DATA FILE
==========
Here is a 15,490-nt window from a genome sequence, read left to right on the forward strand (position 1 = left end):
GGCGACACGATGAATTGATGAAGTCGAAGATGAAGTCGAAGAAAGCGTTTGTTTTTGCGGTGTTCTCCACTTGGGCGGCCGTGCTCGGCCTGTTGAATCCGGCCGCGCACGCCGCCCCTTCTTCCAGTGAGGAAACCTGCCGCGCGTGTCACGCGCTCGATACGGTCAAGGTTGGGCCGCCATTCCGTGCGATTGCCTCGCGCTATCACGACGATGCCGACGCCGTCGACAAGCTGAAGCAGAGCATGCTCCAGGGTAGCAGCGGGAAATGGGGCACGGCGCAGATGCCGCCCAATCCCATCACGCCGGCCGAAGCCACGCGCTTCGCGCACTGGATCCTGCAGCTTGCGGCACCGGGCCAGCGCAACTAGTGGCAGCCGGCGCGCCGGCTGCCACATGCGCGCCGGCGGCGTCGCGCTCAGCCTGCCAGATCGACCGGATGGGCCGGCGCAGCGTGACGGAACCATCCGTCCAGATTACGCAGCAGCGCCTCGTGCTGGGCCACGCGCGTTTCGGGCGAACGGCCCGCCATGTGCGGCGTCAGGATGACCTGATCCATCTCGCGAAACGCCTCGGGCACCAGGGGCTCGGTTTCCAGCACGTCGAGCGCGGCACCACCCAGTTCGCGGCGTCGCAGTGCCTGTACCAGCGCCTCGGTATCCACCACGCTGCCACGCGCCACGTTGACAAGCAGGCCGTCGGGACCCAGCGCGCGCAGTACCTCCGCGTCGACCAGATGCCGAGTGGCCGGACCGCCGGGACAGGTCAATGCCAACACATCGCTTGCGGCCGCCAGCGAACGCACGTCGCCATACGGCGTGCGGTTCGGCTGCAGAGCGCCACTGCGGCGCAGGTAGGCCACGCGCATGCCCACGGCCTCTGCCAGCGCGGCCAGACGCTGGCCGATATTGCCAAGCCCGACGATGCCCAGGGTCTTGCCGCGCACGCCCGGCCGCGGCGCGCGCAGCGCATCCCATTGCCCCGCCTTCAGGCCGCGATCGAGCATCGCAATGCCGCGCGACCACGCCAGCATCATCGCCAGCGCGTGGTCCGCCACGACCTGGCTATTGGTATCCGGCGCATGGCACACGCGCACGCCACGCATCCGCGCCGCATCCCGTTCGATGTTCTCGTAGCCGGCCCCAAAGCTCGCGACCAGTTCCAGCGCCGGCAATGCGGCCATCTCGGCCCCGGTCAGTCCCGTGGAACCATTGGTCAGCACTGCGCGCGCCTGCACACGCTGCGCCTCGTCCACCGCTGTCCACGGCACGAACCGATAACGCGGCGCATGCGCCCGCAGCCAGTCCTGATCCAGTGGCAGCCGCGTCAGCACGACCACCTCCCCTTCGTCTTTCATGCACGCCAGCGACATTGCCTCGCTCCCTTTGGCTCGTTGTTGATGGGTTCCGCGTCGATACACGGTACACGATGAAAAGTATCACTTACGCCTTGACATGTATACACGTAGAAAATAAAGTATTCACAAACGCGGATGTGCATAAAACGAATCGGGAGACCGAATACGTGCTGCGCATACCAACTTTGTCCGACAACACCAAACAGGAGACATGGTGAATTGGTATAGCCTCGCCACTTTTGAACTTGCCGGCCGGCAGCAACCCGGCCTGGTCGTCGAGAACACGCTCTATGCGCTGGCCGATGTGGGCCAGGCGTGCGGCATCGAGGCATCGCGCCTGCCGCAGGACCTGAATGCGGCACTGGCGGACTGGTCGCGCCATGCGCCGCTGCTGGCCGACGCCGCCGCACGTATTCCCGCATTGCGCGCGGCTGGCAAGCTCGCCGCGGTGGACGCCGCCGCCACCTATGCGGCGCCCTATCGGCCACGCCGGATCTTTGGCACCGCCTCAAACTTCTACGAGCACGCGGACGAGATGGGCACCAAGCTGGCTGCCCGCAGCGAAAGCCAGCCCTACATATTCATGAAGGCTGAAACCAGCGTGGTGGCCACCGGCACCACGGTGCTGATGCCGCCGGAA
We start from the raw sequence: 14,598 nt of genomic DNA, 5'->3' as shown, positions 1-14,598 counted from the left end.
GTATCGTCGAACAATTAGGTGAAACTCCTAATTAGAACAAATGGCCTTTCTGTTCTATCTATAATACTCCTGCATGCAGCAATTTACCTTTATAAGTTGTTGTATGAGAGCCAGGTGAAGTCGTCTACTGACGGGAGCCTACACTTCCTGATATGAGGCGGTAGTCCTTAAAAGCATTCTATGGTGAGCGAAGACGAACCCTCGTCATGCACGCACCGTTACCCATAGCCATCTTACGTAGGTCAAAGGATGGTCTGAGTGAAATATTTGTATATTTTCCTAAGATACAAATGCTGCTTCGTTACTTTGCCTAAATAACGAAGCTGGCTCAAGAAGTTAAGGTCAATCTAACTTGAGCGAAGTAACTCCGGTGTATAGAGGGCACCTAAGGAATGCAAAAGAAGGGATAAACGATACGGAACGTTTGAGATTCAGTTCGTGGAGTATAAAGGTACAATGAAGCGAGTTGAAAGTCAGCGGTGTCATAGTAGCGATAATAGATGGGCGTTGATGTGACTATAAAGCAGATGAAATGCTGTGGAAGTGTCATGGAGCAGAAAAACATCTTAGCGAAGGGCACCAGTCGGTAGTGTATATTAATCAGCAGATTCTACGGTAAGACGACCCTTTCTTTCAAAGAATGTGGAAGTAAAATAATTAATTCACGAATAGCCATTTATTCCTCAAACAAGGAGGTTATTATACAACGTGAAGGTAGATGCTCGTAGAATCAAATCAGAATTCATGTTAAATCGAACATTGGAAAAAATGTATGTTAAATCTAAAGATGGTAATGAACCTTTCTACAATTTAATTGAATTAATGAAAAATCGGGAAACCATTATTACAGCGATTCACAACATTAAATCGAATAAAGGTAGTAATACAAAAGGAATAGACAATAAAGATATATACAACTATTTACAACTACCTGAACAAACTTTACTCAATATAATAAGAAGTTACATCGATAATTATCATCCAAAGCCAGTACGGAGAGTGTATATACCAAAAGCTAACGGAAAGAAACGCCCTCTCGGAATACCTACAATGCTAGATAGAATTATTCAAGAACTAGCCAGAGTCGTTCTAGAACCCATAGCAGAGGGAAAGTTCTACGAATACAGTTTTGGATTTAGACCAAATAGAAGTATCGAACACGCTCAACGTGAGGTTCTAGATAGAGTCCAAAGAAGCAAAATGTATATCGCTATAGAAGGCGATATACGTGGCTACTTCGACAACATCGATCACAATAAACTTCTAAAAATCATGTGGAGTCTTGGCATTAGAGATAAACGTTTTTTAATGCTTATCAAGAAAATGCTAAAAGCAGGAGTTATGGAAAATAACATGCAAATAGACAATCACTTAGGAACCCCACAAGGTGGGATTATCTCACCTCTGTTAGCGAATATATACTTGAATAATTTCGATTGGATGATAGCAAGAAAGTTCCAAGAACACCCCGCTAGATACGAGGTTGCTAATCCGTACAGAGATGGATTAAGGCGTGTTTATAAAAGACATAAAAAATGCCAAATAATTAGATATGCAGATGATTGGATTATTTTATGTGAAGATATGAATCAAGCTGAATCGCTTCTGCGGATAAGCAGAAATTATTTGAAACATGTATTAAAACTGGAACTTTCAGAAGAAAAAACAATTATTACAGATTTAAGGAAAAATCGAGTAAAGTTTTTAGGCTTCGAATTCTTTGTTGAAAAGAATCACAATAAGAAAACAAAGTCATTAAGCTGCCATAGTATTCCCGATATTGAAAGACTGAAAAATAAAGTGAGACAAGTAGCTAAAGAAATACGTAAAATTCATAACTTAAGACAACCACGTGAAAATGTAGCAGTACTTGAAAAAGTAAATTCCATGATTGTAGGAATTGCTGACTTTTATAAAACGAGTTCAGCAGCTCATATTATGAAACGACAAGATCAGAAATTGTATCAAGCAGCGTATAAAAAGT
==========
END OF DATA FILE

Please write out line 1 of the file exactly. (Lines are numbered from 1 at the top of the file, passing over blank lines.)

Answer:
Here is a 15,490-nt window from a genome sequence, read left to right on the forward strand (position 1 = left end):